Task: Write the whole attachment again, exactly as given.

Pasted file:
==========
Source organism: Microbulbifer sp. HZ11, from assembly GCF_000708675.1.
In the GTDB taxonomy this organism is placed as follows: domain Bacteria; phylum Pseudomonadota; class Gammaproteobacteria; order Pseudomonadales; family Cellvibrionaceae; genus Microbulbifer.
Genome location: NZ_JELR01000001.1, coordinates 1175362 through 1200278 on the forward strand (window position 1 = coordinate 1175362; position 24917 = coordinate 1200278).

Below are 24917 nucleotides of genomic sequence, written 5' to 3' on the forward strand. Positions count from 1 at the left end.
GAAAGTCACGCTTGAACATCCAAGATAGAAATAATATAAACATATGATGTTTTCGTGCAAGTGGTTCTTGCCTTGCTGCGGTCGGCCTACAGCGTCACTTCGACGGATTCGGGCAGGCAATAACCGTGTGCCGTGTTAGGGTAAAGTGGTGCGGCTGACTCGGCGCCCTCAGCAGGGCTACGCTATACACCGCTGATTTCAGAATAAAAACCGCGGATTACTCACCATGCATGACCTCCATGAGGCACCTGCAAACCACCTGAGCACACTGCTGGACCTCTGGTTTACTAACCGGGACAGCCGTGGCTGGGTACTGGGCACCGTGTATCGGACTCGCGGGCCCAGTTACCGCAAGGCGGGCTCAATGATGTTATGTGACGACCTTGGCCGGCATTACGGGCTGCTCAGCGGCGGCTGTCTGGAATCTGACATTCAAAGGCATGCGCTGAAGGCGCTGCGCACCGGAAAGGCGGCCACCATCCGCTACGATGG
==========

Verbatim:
Source organism: Microbulbifer sp. HZ11, from assembly GCF_000708675.1.
In the GTDB taxonomy this organism is placed as follows: domain Bacteria; phylum Pseudomonadota; class Gammaproteobacteria; order Pseudomonadales; family Cellvibrionaceae; genus Microbulbifer.
Genome location: NZ_JELR01000001.1, coordinates 1175362 through 1200278 on the forward strand (window position 1 = coordinate 1175362; position 24917 = coordinate 1200278).

Below are 24917 nucleotides of genomic sequence, written 5' to 3' on the forward strand. Positions count from 1 at the left end.
GAAAGTCACGCTTGAACATCCAAGATAGAAATAATATAAACATATGATGTTTTCGTGCAAGTGGTTCTTGCCTTGCTGCGGTCGGCCTACAGCGTCACTTCGACGGATTCGGGCAGGCAATAACCGTGTGCCGTGTTAGGGTAAAGTGGTGCGGCTGACTCGGCGCCCTCAGCAGGGCTACGCTATACACCGCTGATTTCAGAATAAAAACCGCGGATTACTCACCATGCATGACCTCCATGAGGCACCTGCAAACCACCTGAGCACACTGCTGGACCTCTGGTTTACTAACCGGGACAGCCGTGGCTGGGTACTGGGCACCGTGTATCGGACTCGCGGGCCCAGTTACCGCAAGGCGGGCTCAATGATGTTATGTGACGACCTTGGCCGGCATTACGGGCTGCTCAGCGGCGGCTGTCTGGAATCTGACATTCAAAGGCATGCGCTGAAGGCGCTGCGCACCGGAAAGGCGGCCACCATCCGCTACGATGG